EU foreign policy is made when member state preferences align and they find a shared interest for common action. In addition to geography, multiple policy linkages exist where the EU or some of its member states have a vested interest in Arctic development.

These help drive the EU’s aspirations of an Arctic policy and provide additional legitimacy for its Arctic engagement. Second, fish stocks and access to Arctic fishing for the EU fisheries fleet are of similar importance, with the union conducting bilateral fishery quota negotiations annually for access to Arctic coastal territories belonging to Norway, Iceland and Greenland. Decisions made in Brussels concerning the EU’s common fisheries policy, market regulations and its bilateral fishing agreements with Arctic countries therefore act as a strong link to the Arctic region.

EU participation in Arctic decision-making can occur through many policy pathways, including stronger EU environmental laws, EU Foreign affairs Council increasing its cooperation through multilateral agreements and international leadership. Most recently, as underscored by Foreign affairs Council meeting Brussels, 12 May 2014―The Council adopted conclusions on developing a European Union Policy towards the Arctic Region. The Council welcomes the Joint Communication of the Commission and the High Representative of June 2012 on Developing a European Union Policy towards the Arctic Region, which sets out the path for the EU’s increased engagement in the Arctic.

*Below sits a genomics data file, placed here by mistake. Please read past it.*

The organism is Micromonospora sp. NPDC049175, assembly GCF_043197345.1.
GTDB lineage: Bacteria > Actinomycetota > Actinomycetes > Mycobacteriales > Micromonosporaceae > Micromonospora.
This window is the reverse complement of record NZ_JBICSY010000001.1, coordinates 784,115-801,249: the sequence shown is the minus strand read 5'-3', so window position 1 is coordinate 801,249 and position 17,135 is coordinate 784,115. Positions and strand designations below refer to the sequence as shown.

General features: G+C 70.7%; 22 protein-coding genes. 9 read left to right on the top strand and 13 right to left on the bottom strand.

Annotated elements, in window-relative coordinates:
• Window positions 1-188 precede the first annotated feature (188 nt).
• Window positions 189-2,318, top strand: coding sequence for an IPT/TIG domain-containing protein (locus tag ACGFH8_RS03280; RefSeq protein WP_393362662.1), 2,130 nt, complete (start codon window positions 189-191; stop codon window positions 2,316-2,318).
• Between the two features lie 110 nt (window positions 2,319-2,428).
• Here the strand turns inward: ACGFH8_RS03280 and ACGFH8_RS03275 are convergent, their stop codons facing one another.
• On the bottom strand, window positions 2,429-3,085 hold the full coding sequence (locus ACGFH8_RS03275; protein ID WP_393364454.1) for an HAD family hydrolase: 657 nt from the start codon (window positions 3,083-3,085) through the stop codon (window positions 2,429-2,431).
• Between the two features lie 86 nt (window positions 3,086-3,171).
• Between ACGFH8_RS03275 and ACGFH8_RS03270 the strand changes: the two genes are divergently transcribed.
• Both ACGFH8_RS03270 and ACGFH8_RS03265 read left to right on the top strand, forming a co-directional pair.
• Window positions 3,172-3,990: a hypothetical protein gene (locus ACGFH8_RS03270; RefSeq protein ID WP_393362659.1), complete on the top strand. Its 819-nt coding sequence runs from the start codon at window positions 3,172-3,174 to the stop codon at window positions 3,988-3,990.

The Council also takes note of the important considerations of the European Parliament in its resolution of 12 March 2014 on the EU strategy for the Arctic.

The Arctic is a region of growing strategic importance and the Council agrees that the EU should now further enhance its contribution to Arctic cooperation. Rapid climate change, a major concern and cause of fundamental changes in the Arctic, combined with increased prospects for economic development in the Arctic region call for the EU to engage actively with Arctic partners to assist in addressing the challenge of sustainable development in a prudent and responsible manner. The Council confirms its support for the further development of the work in the European Arctic, in particular as regards environmental activities as well as the development of the transport connections in the region, including new maritime routes. The Council values the practical work of the Barents Euro-Arctic Council in this regard.